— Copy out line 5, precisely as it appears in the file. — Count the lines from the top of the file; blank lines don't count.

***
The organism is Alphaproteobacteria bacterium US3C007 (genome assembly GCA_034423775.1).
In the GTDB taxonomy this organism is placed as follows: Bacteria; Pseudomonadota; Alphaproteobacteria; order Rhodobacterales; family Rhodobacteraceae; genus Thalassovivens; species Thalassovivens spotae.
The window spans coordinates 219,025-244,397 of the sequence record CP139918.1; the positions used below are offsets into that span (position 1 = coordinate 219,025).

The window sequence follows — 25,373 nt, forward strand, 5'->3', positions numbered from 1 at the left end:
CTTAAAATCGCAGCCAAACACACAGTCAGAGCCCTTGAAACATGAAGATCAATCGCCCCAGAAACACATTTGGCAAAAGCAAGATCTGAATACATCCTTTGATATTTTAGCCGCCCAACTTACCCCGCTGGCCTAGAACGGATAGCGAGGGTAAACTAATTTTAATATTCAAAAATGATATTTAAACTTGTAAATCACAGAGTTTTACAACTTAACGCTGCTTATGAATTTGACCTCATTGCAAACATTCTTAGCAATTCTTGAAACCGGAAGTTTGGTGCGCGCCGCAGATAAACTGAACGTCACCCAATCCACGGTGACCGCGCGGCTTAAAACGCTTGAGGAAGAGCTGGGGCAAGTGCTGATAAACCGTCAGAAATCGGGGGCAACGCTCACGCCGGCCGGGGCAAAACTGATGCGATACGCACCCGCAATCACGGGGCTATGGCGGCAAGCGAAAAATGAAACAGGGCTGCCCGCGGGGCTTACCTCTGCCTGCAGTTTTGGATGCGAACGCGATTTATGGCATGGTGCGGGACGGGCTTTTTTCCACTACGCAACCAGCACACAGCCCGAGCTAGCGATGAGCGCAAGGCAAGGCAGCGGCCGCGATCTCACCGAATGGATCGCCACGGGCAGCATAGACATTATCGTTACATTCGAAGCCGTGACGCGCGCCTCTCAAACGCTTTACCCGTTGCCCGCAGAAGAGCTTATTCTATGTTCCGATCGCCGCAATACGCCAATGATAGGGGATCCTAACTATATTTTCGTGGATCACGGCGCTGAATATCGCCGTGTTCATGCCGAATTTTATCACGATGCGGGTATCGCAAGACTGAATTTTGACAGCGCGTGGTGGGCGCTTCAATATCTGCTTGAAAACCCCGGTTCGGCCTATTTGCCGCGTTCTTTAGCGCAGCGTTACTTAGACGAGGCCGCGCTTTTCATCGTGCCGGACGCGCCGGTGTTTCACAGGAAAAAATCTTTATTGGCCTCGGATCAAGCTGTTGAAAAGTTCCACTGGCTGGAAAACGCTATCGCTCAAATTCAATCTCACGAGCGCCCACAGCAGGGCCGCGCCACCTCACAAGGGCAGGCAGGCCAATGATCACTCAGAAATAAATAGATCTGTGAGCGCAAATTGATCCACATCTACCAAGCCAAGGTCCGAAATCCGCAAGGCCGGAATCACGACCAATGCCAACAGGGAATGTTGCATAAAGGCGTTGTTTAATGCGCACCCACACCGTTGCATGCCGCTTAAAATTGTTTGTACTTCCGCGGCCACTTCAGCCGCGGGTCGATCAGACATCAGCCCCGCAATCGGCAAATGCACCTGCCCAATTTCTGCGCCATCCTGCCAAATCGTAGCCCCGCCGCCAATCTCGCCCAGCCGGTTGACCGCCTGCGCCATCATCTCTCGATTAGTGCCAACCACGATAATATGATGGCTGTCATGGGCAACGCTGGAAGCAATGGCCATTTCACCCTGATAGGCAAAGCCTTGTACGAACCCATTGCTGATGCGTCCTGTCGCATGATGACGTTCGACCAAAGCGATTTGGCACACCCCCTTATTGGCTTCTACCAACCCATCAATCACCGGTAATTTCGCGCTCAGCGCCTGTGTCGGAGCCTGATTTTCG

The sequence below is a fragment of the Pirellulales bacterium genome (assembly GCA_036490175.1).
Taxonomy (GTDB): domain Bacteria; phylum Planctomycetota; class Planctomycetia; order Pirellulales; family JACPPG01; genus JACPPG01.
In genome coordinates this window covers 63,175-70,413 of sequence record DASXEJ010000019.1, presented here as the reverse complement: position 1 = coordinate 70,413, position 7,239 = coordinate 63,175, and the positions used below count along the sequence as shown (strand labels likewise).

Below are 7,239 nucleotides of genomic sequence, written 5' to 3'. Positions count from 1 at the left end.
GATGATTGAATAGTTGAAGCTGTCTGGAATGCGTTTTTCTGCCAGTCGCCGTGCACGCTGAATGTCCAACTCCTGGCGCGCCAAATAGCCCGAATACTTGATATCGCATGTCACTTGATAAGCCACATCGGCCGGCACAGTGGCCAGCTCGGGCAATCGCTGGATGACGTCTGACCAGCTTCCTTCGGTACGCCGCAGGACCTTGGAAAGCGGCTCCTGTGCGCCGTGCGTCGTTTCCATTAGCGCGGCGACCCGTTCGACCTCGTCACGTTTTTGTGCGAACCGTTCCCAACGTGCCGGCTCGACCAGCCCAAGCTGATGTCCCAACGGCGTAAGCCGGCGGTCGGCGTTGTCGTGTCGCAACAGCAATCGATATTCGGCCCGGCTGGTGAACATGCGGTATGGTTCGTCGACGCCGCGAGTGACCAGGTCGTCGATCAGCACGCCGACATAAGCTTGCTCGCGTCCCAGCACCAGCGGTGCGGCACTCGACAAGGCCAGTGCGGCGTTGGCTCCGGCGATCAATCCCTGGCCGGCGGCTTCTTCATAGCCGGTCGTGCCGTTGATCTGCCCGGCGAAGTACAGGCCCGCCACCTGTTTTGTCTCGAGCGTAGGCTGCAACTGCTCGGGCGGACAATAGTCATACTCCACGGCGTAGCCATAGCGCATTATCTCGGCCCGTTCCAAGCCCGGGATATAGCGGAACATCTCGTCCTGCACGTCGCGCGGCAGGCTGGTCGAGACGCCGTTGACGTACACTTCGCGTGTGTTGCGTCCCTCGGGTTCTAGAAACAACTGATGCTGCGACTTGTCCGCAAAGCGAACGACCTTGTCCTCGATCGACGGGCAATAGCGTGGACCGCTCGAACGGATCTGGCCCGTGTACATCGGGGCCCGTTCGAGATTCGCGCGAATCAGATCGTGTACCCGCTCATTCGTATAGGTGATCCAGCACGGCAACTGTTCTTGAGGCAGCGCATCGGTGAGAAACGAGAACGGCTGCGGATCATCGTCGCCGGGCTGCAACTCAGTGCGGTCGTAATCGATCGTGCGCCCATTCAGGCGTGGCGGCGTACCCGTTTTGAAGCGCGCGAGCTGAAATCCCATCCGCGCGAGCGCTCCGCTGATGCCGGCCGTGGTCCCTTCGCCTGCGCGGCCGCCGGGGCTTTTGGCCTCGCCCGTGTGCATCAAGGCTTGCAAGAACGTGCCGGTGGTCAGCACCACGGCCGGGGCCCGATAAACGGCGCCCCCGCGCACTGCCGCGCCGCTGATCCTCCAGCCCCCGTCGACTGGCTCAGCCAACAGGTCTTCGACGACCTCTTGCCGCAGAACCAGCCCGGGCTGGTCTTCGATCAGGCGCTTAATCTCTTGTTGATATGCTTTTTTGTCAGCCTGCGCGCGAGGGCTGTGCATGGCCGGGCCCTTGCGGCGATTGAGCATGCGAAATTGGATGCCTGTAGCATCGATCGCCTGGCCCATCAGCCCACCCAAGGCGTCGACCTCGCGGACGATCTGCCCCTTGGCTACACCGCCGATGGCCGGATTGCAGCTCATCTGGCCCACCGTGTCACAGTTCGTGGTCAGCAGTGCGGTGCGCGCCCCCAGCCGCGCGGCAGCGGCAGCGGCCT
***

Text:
CTTAAAATCGCAGCCAAACACACAGTCAGAGCCCTTGAAACATGAAGATCAATCGCCCCAGAAACACATTTGGCAAAAGCAAGATCTGAATACATCCTTTGATATTTTAGCCGCCCAACTTACCCCGCTGGCCTAGAACGGATAGCGAGGGTAAACTAATTTTAATATTCAAAAATGATATTTAAACTTGTAAATCACAGAGTTTTACAACTTAACGCTGCTTATGAATTTGACCTCATTGCAAACATTCTTAGCAATTCTTGAAACCGGAAGTTTGGTGCGCGCCGCAGATAAACTGAACGTCACCCAATCCACGGTGACCGCGCGGCTTAAAACGCTTGAGGAAGAGCTGGGGCAAGTGCTGATAAACCGTCAGAAATCGGGGGCAACGCTCACGCCGGCCGGGGCAAAACTGATGCGATACGCACCCGCAATCACGGGGCTATGGCGGCAAGCGAAAAATGAAACAGGGCTGCCCGCGGGGCTTACCTCTGCCTGCAGTTTTGGATGCGAACGCGATTTATGGCATGGTGCGGGACGGGCTTTTTTCCACTACGCAACCAGCACACAGCCCGAGCTAGCGATGAGCGCAAGGCAAGGCAGCGGCCGCGATCTCACCGAATGGATCGCCACGGGCAGCATAGACATTATCGTTACATTCGAAGCCGTGACGCGCGCCTCTCAAACGCTTTACCCGTTGCCCGCAGAAGAGCTTATTCTATGTTCCGATCGCCGCAATACGCCAATGATAGGGGATCCTAACTATATTTTCGTGGATCACGGCGCTGAATATCGCCGTGTTCATGCCGAATTTTATCACGATGCGGGTATCGCAAGACTGAATTTTGACAGCGCGTGGTGGGCGCTTCAATATCTGCTTGAAAACCCCGGTTCGGCCTATTTGCCGCGTTCTTTAGCGCAGCGTTACTTAGACGAGGCCGCGCTTTTCATCGTGCCGGACGCGCCGGTGTTTCACAGGAAAAAATCTTTATTGGCCTCGGATCAAGCTGTTGAAAAGTTCCACTGGCTGGAAAACGCTATCGCTCAAATTCAATCTCACGAGCGCCCACAGCAGGGCCGCGCCACCTCACAAGGGCAGGCAGGCCAATGATCACTCAGAAATAAATAGATCTGTGAGCGCAAATTGATCCACATCTACCAAGCCAAGGTCCGAAATCCGCAAGGCCGGAATCACGACCAATGCCAACAGGGAATGTTGCATAAAGGCGTTGTTTAATGCGCACCCACACCGTTGCATGCCGCTTAAAATTGTTTGTACTTCCGCGGCCACTTCAGCCGCGGGTCGATCAGACATCAGCCCCGCAATCGGCAAATGCACCTGCCCAATTTCTGCGCCATCCTGCCAAATCGTAGCCCCGCCGCCAATCTCGCCCAGCCGGTTGACCGCCTGCGCCATCATCTCTCGATTAGTGCCAACCACGATAATATGATGGCTGTCATGGGCAACGCTGGAAGCAATGGCCATTTCACCCTGATAGGCAAAGCCTTGTACGAACCCATTGCTGATGCGTCCTGTCGCATGATGACGTTCGACCAAAGCGATTTGGCACACCCCCTTATTGGCTTCTACCAACCCATCAATCACCGGTAATTTCGCGCTCAGCGCCTGTGTCGGAGCCTGATTTTCG